“Dangerously off track”: call for strengthening global equity in vaccines
Omicron’s increase highlights the risks posed to Australia by global immunization gaps, a high-level group said in a letter to the Prime Minister.
A group of prominent Australian scientists, healthcare and aid workers, and business leaders have written to Prime Minister Scott Morrison to ask for more funds to increase COVID-19 vaccination rates in the world.
Citing the rise of a worrying new variant as an example of what can happen when the virus goes unchecked, they expressed “grave concern” about global inequalities in vaccines.
Organizations represented in the open letter include the Business Council of Australia, the Australian Global Health Alliance, the Burnet Institute, the Peter Doherty Institute for Infection and Immunity, and the Coalition for Epidemic Preparedness Innovations (CEPI).
They describe the G20’s commitments to fully immunize at least 40% of the world’s population by the end of 2021 and 70% by mid-2022 as “dangerously off track” and urge the federal government to step up existing efforts. .
âThe emergence of Omicron shows how the virus mutates when left unchecked: more cases, more mutations and more chance of vaccine-resistant strains,â they write.
While acknowledging “the significant contributions to date”, they say the crisis “is far from over” and that more focus and investment is needed on the issue.
“We call for urgent further action from the Australian government to commit its fair share to immunize the world and further help our region,” they said.
Specifically, they requested an additional $ 250 million from the COVAX fund to help get vaccines to vulnerable areas, citing an overall vaccination rate of 3% as well as an increase in the number of cases in low-income countries.
‘It’s unfair, immoral, [and] dangerous for these communities and dangerous for Australia, âthey wrote.
“With the future, WHO [World Health Organization] predicts that there will be sufficient doses to meet global immunization targets if there is equitable distribution. ‘
They also asked for $ 50 million to counter vaccine reluctance in the Indo-Pacific, as well as $ 100 million for CEPI to prepare for any future pandemic.
Dr Rodney Pearce, a general practitioner from South Australia and current chairman of the Immunization Coalition (IC), believes it is imperative to do more ethically.
âWe are in the luxurious position of having the vaccines available, and from that privileged position we should think about our place in the world and the ethics of that,â he said. gp news.
âIt’s like all vaccine-preventable diseases. There is no difference with COVID. We can get polio here if it’s overseas, we can get measles if it’s overseas, and we can get COVID if it’s overseas.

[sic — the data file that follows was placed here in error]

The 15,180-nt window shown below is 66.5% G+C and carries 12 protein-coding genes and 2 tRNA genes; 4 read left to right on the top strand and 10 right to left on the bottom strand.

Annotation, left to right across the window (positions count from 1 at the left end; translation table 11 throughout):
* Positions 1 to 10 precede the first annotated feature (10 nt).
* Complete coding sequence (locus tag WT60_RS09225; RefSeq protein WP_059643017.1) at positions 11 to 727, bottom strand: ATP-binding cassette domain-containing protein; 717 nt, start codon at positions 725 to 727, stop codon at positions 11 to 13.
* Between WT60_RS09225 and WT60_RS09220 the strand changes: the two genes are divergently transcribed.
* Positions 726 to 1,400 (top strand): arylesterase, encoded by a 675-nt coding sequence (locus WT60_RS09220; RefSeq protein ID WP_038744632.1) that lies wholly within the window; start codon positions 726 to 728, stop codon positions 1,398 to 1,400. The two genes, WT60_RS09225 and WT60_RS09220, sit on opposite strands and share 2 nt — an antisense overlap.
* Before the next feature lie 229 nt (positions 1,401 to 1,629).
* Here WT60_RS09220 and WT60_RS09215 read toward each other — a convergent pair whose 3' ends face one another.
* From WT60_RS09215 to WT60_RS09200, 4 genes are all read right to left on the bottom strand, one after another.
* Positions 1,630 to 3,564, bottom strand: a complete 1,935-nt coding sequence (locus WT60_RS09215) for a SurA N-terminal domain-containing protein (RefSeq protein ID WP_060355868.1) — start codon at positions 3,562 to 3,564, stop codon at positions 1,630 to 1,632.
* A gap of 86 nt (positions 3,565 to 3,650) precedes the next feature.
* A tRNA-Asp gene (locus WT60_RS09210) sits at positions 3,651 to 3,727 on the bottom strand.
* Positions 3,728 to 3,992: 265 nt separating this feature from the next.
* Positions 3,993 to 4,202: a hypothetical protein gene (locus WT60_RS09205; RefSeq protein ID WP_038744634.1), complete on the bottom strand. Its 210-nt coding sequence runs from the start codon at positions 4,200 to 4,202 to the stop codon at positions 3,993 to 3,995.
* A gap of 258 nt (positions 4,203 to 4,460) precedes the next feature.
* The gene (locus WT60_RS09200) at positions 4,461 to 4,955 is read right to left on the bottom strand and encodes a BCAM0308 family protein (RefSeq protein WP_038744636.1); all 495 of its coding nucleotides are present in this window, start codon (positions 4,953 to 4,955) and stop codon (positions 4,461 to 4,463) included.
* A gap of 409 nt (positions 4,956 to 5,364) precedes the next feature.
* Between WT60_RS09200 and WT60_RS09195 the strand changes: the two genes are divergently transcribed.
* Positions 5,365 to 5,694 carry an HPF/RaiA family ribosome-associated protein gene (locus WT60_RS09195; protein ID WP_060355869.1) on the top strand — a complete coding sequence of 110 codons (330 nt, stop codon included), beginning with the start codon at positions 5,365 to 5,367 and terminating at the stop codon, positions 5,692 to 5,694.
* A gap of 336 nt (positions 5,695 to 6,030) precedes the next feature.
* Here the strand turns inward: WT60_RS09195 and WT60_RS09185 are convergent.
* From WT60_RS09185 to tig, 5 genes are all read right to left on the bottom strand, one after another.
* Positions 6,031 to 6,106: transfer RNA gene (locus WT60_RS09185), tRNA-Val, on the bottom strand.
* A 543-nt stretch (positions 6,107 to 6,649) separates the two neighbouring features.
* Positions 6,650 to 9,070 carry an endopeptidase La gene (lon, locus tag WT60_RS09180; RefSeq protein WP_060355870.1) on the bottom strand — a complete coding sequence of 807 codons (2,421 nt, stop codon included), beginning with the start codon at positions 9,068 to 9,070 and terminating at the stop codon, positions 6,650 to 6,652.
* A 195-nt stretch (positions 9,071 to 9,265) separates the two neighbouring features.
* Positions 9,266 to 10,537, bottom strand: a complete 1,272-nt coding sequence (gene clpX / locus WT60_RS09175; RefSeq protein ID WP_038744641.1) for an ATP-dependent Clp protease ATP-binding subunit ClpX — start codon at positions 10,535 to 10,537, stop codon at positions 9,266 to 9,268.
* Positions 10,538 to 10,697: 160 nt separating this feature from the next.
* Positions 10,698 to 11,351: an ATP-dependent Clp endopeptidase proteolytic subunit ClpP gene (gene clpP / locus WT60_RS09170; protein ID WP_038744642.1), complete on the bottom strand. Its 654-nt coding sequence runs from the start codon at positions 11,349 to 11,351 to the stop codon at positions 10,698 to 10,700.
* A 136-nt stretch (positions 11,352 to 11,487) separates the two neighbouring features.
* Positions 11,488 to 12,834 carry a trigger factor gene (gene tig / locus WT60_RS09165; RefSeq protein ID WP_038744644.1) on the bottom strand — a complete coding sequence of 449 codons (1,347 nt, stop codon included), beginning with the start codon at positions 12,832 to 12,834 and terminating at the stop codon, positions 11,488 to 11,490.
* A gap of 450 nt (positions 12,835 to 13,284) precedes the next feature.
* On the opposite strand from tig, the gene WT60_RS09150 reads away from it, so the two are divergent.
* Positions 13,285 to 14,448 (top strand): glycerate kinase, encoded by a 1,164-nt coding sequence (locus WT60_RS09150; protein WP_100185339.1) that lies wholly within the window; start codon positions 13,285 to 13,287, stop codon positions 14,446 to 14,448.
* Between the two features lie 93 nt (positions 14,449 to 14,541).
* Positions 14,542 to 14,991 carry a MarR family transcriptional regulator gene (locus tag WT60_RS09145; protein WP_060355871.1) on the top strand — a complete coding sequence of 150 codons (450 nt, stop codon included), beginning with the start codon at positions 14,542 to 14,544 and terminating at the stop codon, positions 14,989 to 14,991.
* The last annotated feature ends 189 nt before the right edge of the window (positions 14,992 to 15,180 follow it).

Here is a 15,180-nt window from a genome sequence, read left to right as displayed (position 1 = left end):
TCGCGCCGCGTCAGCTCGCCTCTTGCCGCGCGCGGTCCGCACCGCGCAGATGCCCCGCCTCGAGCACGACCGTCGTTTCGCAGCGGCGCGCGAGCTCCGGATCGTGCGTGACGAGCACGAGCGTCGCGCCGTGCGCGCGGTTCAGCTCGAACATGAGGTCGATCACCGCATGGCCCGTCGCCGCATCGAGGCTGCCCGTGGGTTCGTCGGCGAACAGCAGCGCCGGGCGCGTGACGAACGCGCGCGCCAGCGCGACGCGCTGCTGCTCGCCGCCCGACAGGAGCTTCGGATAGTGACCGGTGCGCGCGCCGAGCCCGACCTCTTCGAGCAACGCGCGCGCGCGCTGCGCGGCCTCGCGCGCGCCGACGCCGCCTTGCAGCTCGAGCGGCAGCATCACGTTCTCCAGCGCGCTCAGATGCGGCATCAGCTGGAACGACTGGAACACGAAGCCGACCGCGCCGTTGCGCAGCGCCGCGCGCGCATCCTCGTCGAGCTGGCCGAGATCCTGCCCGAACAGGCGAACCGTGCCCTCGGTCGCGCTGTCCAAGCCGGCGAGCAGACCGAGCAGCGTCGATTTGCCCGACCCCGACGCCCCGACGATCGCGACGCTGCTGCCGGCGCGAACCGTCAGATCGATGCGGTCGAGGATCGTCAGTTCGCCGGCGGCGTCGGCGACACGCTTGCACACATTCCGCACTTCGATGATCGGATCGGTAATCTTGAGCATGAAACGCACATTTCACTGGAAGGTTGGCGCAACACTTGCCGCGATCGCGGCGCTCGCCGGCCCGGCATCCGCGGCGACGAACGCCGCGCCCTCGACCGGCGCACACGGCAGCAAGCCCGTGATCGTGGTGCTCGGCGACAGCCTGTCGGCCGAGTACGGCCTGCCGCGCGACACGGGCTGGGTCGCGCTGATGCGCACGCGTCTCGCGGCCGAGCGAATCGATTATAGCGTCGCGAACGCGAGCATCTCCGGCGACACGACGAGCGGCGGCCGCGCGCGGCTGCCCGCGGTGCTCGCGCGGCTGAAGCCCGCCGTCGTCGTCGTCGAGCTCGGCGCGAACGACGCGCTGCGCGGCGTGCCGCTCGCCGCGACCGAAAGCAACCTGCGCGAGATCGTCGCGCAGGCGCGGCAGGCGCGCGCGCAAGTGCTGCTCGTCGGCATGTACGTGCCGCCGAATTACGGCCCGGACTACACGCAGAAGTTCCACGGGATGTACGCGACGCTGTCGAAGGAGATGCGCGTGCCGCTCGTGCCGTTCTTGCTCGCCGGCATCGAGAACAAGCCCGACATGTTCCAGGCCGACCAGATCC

As Australia achieves a surprisingly high rate of total immunization coverage, Dr Pearce also agrees that more investment is needed to tackle vaccine reluctance beyond the country’s borders.
“The other systems do not have a strong primary care infrastructure in general medicine,” he said.
âReluctance is always an international issue. For years in the vaccine community we’ve always had a debateâ¦ about the reasons people don’t get vaccinated, the rumors, the myths.
“And in every community it’s community specific things that they need, they need a relationship with someone they trust.”
Reverend Tim Costello is the spokesperson for the End COVID For All campaign, which brought together the organizations that wrote the open letter.
He said there are clear examples of how the Australian government has helped roll out vaccination in the region – and now those efforts need to be scaled up even further.
“We have seen the power of Australia’s contributions to our neighbors like Fiji, where over 90% of the eligible population is now fully vaccinated and the Delta epidemic has been brought under control for now,” he said. declared.
âAs we have seen time and time again throughout this pandemic, COVID does not respect regional borders, so we must extend our support beyond our immediate Pacific neighborhood.
âInvesting in the global COVAX facility will help ensure that doses are available to low-income countries who may not be able to afford doses on their own. “
Dr Pearce also said there is a way for individuals to help, citing a call made earlier this year by the IC for Australians to donate to UNICEF to fund doses of vaccine in local communities. low income regions of the world. So far, over $ 87,000 has been donated through the IC appeal.
“It’s not just about Australia, it’s about keeping the world disease-free,” Dr Pearce said. âNo one is released from it until everyone is released from it. “
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